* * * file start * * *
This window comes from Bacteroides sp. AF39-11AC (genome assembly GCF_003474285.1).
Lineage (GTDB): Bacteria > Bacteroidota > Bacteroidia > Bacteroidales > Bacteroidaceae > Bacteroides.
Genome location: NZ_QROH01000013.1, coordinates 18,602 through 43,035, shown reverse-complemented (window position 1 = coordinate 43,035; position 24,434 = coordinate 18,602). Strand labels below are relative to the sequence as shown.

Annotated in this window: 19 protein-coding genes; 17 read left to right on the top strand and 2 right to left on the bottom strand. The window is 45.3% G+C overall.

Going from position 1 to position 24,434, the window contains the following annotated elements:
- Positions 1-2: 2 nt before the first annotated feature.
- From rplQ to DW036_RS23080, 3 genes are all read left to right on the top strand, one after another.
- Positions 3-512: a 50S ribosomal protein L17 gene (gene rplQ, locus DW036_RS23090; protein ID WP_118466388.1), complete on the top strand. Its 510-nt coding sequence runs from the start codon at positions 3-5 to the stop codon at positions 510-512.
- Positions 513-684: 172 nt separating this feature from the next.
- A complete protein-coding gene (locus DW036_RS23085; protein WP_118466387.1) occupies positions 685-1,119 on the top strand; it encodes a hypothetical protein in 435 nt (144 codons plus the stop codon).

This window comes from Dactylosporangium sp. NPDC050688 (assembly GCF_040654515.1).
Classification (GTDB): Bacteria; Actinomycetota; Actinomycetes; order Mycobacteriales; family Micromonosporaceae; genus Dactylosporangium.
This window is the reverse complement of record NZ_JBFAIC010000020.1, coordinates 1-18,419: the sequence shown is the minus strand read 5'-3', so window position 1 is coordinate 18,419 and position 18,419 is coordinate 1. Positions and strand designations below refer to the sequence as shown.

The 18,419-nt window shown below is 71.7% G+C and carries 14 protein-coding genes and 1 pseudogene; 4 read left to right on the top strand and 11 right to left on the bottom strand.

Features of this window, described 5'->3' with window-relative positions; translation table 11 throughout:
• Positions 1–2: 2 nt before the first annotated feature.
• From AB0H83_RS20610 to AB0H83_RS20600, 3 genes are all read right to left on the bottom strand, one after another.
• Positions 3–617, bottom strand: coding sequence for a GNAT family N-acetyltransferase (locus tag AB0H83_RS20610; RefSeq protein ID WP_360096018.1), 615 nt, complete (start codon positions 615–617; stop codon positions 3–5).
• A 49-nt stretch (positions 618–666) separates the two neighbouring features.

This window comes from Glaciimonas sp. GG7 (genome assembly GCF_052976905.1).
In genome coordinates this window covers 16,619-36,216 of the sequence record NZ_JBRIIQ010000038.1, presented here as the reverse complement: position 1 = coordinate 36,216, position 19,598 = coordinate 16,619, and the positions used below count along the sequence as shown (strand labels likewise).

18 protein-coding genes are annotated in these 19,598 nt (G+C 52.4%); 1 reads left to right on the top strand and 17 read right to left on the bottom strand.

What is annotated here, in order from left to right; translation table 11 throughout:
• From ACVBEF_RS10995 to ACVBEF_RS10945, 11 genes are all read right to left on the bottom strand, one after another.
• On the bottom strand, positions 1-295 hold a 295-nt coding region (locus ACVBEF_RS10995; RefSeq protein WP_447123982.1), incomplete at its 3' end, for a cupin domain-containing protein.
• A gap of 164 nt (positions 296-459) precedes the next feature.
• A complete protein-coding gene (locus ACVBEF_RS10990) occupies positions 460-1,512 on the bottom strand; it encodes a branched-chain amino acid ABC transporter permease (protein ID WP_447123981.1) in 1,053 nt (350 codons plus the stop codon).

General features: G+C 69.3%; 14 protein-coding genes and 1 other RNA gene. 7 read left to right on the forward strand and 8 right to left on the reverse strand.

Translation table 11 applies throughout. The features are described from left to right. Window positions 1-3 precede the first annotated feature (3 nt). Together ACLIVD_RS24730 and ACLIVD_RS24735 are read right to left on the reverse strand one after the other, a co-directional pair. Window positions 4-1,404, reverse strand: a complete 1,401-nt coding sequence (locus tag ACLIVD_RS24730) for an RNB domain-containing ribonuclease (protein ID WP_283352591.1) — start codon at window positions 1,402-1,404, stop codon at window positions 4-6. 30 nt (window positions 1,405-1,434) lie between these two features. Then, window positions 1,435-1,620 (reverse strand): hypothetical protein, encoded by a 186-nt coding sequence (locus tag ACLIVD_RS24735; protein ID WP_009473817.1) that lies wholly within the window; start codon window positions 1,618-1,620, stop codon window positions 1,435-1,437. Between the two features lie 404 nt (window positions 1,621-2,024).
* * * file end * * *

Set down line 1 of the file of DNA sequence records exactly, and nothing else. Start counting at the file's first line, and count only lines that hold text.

This window comes from Bacteroides sp. AF39-11AC (genome assembly GCF_003474285.1).